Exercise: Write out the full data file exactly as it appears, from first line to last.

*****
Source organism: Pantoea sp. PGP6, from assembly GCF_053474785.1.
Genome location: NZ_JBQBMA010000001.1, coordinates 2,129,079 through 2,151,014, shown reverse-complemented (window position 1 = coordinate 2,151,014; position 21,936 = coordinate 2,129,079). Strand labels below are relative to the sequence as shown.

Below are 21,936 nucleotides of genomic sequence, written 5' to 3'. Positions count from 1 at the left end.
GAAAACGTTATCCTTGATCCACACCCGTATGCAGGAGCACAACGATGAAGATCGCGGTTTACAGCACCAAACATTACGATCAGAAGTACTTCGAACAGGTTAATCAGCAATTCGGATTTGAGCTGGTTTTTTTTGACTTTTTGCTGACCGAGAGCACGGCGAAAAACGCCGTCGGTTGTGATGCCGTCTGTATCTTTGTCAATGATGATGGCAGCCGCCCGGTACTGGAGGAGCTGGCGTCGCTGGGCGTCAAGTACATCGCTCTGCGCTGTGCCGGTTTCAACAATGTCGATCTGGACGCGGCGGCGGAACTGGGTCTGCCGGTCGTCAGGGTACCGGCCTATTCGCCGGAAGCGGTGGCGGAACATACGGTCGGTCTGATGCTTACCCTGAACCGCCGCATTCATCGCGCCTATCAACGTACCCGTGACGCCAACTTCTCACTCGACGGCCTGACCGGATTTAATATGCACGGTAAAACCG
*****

Source organism: Pantoea sp. PGP6, from assembly GCF_053474785.1.
Genome location: NZ_JBQBMA010000001.1, coordinates 2,129,079 through 2,151,014, shown reverse-complemented (window position 1 = coordinate 2,151,014; position 21,936 = coordinate 2,129,079). Strand labels below are relative to the sequence as shown.

Below are 21,936 nucleotides of genomic sequence, written 5' to 3'. Positions count from 1 at the left end.
GAAAACGTTATCCTTGATCCACACCCGTATGCAGGAGCACAACGATGAAGATCGCGGTTTACAGCACCAAACATTACGATCAGAAGTACTTCGAACAGGTTAATCAGCAATTCGGATTTGAGCTGGTTTTTTTTGACTTTTTGCTGACCGAGAGCACGGCGAAAAACGCCGTCGGTTGTGATGCCGTCTGTATCTTTGTCAATGATGATGGCAGCCGCCCGGTACTGGAGGAGCTGGCGTCGCTGGGCGTCAAGTACATCGCTCTGCGCTGTGCCGGTTTCAACAATGTCGATCTGGACGCGGCGGCGGAACTGGGTCTGCCGGTCGTCAGGGTACCGGCCTATTCGCCGGAAGCGGTGGCGGAACATACGGTCGGTCTGATGCTTACCCTGAACCGCCGCATTCATCGCGCCTATCAACGTACCCGTGACGCCAACTTCTCACTCGACGGCCTGACCGGATTTAATATGCACGGTAAAACCG